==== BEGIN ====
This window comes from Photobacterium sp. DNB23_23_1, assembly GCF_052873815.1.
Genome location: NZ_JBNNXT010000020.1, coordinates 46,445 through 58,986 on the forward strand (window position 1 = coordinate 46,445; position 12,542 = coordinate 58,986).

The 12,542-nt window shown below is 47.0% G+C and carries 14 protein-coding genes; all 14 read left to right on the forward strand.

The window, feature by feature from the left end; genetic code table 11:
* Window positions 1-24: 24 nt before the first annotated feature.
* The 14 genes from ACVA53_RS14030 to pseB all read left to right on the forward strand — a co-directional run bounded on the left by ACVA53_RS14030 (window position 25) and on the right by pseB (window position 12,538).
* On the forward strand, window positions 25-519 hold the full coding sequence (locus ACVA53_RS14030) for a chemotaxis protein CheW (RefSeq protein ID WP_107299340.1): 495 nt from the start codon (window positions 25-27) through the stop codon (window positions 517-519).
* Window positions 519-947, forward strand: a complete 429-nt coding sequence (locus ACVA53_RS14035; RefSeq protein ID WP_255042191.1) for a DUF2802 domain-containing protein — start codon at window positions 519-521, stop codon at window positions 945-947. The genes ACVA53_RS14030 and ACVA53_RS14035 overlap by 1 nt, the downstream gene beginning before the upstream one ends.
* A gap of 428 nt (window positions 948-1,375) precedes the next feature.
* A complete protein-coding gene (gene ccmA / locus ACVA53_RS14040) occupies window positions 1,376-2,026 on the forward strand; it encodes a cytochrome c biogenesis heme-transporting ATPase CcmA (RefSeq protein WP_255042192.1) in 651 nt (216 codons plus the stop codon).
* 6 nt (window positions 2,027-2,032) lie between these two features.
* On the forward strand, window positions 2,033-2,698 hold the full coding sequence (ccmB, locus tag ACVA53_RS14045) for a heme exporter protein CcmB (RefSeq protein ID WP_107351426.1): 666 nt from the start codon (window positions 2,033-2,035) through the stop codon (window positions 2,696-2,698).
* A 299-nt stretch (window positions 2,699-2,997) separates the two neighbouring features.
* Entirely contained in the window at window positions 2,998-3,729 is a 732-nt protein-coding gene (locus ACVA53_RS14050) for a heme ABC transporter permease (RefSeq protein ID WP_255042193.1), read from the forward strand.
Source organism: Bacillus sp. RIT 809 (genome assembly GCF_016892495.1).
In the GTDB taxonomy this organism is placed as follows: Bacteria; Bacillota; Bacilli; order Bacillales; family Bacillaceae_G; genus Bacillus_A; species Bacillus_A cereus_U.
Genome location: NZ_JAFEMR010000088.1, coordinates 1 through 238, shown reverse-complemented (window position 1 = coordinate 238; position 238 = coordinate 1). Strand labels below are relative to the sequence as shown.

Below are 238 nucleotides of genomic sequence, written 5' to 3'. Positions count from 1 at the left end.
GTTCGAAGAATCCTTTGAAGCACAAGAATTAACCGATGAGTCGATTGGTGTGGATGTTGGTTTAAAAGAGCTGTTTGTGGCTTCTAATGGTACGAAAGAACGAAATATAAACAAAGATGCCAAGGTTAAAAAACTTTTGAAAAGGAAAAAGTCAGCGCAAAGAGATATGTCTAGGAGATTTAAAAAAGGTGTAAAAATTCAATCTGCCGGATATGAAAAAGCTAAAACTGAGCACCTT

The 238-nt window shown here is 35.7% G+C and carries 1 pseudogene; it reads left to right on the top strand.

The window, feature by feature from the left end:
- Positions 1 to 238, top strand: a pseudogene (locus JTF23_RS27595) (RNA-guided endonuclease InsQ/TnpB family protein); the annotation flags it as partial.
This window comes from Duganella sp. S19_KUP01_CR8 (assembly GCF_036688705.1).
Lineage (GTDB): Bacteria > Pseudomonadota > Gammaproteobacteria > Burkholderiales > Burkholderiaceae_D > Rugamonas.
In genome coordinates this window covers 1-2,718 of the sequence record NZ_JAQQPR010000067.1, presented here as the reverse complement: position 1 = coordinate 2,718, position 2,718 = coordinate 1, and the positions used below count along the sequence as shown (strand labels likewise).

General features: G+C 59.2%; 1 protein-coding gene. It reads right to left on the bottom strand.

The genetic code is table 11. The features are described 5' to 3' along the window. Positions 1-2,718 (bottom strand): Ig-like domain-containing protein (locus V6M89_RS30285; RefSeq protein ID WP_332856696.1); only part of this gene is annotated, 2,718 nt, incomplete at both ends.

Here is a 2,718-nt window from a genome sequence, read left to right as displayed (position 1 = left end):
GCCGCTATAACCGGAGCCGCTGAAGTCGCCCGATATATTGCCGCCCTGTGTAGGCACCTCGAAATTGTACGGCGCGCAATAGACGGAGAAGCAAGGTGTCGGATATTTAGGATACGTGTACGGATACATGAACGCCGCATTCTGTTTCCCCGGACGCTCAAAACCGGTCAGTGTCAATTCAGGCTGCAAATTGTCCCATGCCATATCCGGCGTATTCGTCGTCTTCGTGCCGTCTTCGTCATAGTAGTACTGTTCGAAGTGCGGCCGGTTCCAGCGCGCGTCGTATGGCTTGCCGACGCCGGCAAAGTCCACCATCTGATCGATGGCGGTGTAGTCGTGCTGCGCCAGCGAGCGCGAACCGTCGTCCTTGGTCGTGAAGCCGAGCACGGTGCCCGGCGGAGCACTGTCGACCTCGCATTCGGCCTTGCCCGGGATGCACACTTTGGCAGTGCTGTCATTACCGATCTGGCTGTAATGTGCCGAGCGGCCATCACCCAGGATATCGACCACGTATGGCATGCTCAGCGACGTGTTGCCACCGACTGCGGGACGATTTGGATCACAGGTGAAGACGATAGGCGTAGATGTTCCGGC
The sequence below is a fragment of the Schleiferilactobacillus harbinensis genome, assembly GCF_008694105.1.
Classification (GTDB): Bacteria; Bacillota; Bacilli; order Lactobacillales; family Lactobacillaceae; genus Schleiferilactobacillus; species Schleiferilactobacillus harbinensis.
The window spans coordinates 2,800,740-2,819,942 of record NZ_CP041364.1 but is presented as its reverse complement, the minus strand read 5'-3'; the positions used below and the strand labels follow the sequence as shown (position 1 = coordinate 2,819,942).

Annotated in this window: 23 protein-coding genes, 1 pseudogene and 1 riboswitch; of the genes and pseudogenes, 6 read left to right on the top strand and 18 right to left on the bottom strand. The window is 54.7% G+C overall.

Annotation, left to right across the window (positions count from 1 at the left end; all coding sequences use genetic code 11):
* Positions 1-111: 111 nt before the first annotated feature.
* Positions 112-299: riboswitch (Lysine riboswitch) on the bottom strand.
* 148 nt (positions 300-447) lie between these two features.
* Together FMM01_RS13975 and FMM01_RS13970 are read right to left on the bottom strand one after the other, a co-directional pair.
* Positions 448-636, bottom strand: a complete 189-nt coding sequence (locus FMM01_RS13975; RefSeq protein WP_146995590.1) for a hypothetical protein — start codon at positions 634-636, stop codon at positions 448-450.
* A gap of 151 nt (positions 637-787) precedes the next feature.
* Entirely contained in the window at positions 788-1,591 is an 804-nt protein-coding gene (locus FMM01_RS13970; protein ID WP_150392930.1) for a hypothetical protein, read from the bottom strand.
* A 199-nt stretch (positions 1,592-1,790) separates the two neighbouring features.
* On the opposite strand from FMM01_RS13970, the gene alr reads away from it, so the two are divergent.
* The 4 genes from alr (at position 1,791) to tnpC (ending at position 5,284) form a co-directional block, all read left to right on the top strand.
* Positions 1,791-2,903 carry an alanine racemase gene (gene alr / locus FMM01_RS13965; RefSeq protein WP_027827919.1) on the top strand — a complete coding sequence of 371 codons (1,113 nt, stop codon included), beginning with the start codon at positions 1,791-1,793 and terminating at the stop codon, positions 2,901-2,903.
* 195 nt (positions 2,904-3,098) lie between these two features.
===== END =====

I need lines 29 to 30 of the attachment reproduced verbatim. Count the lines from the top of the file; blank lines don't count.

GCCGCTATAACCGGAGCCGCTGAAGTCGCCCGATATATTGCCGCCCTGTGTAGGCACCTCGAAATTGTACGGCGCGCAATAGACGGAGAAGCAAGGTGTCGGATATTTAGGATACGTGTACGGATACATGAACGCCGCATTCTGTTTCCCCGGACGCTCAAAACCGGTCAGTGTCAATTCAGGCTGCAAATTGTCCCATGCCATATCCGGCGTATTCGTCGTCTTCGTGCCGTCTTCGTCATAGTAGTACTGTTCGAAGTGCGGCCGGTTCCAGCGCGCGTCGTATGGCTTGCCGACGCCGGCAAAGTCCACCATCTGATCGATGGCGGTGTAGTCGTGCTGCGCCAGCGAGCGCGAACCGTCGTCCTTGGTCGTGAAGCCGAGCACGGTGCCCGGCGGAGCACTGTCGACCTCGCATTCGGCCTTGCCCGGGATGCACACTTTGGCAGTGCTGTCATTACCGATCTGGCTGTAATGTGCCGAGCGGCCATCACCCAGGATATCGACCACGTATGGCATGCTCAGCGACGTGTTGCCACCGACTGCGGGACGATTTGGATCACAGGTGAAGACGATAGGCGTAGATGTTCCGGC
The sequence below is a fragment of the Schleiferilactobacillus harbinensis genome, assembly GCF_008694105.1.